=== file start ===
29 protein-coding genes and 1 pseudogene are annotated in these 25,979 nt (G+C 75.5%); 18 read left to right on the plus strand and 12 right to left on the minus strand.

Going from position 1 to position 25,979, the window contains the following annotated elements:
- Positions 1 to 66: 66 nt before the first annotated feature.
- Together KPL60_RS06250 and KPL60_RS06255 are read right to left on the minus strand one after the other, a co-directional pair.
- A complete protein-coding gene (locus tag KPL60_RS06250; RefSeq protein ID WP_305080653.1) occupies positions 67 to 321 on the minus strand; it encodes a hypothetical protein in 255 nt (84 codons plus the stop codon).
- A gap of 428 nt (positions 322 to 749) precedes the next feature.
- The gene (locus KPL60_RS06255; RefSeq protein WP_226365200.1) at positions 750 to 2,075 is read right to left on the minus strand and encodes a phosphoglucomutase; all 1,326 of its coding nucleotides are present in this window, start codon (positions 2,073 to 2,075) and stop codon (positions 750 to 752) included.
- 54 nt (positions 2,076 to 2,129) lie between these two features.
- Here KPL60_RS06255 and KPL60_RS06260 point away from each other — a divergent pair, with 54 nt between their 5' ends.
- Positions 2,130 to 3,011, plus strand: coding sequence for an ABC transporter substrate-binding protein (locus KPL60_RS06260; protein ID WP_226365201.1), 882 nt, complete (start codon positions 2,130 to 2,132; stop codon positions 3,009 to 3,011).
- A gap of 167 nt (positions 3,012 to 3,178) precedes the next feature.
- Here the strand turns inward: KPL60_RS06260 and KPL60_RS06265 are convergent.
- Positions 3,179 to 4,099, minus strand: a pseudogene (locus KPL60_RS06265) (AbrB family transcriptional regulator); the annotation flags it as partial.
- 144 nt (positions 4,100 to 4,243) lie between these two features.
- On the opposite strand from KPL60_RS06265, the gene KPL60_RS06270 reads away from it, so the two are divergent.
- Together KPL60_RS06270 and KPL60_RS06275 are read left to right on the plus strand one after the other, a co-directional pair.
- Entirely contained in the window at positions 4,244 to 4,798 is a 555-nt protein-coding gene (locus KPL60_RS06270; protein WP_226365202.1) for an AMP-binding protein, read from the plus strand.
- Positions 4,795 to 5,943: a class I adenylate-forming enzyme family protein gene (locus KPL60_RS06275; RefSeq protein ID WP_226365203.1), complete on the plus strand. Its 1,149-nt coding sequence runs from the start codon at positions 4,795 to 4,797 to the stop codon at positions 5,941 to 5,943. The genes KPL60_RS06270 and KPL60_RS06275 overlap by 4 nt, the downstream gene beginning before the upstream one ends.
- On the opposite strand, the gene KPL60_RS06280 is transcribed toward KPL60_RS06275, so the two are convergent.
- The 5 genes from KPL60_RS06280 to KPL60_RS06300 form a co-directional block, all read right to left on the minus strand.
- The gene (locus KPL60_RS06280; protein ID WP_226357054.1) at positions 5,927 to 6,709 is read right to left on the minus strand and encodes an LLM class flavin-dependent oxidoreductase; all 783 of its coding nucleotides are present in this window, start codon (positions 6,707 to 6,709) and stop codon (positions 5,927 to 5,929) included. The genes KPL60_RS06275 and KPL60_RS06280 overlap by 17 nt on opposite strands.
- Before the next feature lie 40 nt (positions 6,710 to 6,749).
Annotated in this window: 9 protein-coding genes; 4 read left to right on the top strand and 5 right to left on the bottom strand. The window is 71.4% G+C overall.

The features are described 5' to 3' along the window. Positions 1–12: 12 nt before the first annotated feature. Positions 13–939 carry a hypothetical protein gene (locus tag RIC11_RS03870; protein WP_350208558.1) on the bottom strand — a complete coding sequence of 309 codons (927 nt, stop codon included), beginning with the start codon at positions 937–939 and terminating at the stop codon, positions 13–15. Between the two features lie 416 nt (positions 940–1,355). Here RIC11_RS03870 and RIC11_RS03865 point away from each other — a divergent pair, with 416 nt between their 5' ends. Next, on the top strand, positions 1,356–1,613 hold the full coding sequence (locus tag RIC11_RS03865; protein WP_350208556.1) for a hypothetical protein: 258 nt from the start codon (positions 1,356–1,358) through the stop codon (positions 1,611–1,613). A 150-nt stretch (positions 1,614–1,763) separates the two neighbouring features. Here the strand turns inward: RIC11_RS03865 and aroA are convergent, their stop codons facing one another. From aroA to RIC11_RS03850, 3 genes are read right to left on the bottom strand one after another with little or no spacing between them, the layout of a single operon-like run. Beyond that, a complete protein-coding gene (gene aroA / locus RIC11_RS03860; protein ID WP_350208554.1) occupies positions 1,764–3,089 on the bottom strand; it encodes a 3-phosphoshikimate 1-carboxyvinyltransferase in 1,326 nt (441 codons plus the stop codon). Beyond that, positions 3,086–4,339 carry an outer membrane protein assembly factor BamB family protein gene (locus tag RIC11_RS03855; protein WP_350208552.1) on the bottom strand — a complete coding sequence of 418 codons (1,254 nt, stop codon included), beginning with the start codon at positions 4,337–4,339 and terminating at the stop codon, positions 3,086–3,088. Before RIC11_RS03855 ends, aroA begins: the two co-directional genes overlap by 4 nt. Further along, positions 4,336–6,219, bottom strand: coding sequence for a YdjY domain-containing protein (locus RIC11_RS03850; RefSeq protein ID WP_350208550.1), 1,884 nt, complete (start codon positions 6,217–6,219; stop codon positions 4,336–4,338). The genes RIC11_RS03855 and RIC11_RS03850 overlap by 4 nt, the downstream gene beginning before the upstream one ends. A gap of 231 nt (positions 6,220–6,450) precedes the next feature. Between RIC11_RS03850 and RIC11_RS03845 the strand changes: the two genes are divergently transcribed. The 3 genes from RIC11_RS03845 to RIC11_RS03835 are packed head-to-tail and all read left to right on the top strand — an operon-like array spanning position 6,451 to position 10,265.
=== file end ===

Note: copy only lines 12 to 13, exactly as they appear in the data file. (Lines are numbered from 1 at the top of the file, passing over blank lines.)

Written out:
- Here the strand turns inward: KPL60_RS06260 and KPL60_RS06265 are convergent.
- Positions 3,179 to 4,099, minus strand: a pseudogene (locus KPL60_RS06265) (AbrB family transcriptional regulator); the annotation flags it as partial.